I do, to varying degrees, like all the actors at the center of the next story, but doesn’t this sound like a casting report that would have hit us in 2000? As it goes, Deadline reports that Heather Graham and Carrie-Anne Moss will co-star with Joe Mantegna and Kevin Dillon in Compulsion, which Egidio Coccimiglio has started to direct. And he’s directing the film in Canada, no less.
Scripted by Floyd Byars, the drama follows a cynical, grown-up child star (Moss) who “fears nothing about death” and a chef (Graham), who “fears nothing in life” and is trying to get herself on the Food Network. Mantegna and Dillon‘s roles aren’t being disclosed right now — I’d guess the latter’s playing a love interest to one character, the former a father. (This is based on almost nothing, by the way.) It’s a nice little quartet of onscreen performers, though I’ll require an extra bit or two of information before making some kind of concrete judgement.
Has any interest generated for yourself when it comes to Compulsion?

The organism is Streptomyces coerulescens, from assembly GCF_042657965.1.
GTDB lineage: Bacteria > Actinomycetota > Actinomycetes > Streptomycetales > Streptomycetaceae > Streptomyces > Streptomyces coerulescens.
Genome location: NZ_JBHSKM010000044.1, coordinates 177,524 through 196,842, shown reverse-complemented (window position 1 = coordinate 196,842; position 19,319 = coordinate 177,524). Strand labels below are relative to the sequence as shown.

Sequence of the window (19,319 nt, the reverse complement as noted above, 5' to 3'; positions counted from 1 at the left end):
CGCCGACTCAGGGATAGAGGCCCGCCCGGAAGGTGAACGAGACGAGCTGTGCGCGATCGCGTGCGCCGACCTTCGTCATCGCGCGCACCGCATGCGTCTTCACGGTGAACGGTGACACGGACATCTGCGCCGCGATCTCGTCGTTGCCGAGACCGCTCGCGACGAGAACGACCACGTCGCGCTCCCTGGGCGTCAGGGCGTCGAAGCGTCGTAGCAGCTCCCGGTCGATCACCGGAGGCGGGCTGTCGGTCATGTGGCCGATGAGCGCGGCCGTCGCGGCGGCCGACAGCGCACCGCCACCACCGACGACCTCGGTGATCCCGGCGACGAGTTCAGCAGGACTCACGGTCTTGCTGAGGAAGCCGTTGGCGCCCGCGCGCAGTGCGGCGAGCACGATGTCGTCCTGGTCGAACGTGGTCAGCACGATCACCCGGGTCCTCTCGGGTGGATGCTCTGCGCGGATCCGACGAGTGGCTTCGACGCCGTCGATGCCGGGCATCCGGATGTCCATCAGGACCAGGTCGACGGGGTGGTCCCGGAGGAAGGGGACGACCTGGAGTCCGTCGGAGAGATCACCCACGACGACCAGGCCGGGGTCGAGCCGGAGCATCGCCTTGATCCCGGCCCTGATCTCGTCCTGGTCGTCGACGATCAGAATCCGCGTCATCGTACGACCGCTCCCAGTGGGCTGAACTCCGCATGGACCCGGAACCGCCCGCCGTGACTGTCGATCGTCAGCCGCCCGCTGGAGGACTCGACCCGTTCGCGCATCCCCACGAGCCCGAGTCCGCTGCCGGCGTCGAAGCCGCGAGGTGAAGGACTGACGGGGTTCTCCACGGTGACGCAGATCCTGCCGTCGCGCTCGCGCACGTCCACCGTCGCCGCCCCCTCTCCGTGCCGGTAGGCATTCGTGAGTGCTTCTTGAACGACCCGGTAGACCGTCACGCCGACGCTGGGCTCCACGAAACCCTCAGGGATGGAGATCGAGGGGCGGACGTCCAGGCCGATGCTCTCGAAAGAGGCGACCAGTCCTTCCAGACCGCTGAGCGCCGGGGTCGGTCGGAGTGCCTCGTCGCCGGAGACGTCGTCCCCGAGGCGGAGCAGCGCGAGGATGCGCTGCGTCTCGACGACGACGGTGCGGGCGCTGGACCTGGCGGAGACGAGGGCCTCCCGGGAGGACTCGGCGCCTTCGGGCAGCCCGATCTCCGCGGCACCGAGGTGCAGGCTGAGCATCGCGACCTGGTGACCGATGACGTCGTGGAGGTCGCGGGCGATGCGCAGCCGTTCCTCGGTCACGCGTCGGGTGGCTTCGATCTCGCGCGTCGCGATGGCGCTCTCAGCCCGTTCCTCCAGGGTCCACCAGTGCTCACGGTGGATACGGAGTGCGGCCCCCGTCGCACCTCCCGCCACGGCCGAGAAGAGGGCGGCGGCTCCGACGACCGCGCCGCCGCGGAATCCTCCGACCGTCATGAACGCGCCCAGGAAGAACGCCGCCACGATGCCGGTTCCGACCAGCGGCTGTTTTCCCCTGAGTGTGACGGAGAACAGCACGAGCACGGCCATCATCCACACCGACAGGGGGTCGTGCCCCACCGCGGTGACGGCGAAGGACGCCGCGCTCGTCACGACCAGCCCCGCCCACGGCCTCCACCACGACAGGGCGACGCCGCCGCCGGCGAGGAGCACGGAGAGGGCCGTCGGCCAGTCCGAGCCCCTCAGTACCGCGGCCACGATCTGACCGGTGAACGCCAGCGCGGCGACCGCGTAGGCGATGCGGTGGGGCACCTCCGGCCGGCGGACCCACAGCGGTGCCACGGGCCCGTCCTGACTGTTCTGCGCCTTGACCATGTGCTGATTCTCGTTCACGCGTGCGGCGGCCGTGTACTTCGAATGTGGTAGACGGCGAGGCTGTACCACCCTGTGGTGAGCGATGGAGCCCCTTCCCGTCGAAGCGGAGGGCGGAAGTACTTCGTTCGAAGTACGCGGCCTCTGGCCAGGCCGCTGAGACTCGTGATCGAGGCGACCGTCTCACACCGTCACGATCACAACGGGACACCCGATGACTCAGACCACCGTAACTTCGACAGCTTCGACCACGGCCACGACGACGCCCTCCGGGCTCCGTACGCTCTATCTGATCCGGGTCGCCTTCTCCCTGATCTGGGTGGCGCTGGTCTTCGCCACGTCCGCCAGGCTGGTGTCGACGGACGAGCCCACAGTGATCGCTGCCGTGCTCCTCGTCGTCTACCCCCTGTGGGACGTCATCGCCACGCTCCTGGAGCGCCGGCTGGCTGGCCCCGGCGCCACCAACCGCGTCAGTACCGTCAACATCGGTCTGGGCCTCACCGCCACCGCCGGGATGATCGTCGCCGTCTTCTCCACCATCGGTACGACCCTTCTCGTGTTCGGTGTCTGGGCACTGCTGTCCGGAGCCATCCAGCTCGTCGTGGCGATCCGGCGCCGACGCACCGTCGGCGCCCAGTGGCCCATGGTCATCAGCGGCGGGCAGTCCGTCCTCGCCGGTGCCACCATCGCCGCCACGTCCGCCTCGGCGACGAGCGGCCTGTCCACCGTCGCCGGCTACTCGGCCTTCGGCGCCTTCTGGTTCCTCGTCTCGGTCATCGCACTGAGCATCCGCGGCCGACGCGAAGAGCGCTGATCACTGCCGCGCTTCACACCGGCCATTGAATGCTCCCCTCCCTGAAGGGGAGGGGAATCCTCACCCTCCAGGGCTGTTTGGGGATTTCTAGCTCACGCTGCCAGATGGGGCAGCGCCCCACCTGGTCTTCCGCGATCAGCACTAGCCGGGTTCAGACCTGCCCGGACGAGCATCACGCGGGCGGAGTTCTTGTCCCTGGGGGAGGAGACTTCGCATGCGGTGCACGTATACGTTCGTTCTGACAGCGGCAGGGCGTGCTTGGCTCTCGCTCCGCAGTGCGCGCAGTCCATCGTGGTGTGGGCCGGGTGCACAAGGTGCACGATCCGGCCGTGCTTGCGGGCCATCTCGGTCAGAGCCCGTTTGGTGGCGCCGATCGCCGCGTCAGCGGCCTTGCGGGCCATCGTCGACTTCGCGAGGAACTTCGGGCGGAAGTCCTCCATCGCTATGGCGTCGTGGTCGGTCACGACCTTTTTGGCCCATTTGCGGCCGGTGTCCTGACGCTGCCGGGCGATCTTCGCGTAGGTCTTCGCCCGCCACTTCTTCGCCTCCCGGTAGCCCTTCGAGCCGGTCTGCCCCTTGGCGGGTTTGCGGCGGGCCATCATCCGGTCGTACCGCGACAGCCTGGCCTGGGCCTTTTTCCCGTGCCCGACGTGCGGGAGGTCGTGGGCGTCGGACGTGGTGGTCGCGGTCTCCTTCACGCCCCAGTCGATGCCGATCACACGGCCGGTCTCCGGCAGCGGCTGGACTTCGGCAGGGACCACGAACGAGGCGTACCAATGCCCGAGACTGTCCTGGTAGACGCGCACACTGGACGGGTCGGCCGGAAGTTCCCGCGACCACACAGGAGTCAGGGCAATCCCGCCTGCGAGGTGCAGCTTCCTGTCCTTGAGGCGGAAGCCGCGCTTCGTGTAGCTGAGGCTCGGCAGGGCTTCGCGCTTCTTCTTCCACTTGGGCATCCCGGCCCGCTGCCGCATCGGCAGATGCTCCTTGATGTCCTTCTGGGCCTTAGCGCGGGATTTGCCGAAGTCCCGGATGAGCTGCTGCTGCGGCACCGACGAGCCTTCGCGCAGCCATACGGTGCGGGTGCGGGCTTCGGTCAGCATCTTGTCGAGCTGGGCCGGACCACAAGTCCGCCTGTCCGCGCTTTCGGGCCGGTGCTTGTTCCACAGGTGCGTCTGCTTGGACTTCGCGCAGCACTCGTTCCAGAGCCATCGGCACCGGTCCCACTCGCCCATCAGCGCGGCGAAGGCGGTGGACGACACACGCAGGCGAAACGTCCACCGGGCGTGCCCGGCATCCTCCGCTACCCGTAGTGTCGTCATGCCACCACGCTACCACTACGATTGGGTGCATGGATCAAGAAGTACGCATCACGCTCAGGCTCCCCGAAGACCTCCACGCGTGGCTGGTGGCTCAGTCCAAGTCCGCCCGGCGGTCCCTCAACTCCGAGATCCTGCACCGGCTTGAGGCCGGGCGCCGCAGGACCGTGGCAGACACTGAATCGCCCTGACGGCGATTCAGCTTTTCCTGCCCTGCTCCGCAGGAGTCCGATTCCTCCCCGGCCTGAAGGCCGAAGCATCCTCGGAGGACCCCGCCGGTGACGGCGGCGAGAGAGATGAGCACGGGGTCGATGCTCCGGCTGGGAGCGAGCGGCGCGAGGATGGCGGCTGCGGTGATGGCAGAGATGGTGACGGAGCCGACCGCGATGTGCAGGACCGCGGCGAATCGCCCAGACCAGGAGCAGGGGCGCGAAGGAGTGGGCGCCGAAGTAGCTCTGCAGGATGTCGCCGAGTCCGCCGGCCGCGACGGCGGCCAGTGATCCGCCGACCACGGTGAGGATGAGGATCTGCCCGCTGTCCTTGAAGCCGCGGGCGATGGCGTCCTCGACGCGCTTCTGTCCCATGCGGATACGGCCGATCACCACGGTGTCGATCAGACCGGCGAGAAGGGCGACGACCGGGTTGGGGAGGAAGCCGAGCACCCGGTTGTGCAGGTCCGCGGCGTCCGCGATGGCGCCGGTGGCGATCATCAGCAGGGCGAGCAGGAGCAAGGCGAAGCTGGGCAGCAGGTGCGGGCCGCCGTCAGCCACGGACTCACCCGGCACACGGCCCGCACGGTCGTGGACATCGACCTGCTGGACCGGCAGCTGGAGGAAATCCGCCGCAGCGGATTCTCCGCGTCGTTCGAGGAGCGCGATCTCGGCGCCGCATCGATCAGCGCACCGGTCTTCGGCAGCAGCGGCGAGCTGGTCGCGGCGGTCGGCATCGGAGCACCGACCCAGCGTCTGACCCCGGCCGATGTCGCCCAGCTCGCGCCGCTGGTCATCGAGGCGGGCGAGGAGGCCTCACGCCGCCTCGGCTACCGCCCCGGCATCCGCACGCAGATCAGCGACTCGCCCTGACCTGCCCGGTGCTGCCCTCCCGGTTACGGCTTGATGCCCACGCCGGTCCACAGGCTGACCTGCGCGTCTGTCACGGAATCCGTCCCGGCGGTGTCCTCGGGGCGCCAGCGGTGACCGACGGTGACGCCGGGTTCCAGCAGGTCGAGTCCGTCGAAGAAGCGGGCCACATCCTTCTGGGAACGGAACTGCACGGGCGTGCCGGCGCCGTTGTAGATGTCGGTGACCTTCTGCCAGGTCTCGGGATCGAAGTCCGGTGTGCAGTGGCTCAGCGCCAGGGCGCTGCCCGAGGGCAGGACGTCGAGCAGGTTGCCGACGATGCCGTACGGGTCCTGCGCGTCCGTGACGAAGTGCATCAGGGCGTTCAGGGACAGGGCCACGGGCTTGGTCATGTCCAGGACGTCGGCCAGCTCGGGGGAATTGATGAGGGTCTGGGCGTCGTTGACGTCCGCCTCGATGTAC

Since any New York City cinephile has a nearly suffocating wealth of theatrical options, we figured it’d be best to compile some of the more worthwhile repertory showings into one handy list. Displayed below are a few of the city’s most reliable theaters and links to screenings of their weekend offerings — films you’re not […]
In the case of evaluating David Cronenberg, — or at least forming the sort of career narrative seemingly essential to auteurist analysis — it’s inevitable to propose something of a rupture within his oeuvre: the very evident graduation from grindhouse to arthouse, and, with it, an ascension from body to mind. What dictated these labels […]
Every week we dive into the cream of the crop when it comes to home releases, including Blu-ray and DVDs, as well as recommended deals of the week. If we were provided screener copies, we’ll have our own write-up, but if that’s not the case, one can find official descriptions from the distributors. Check out […]
Writing about the films of Robert Bresson usually begins by informing reader that his films must be discussed through a trance of hushed tones and quiet veneration. There is no room for rushed judgement or quick-witted observations; Bresson makes Serious Art, as opposed to Hollywood directors who do not. There are the key phrases to […]
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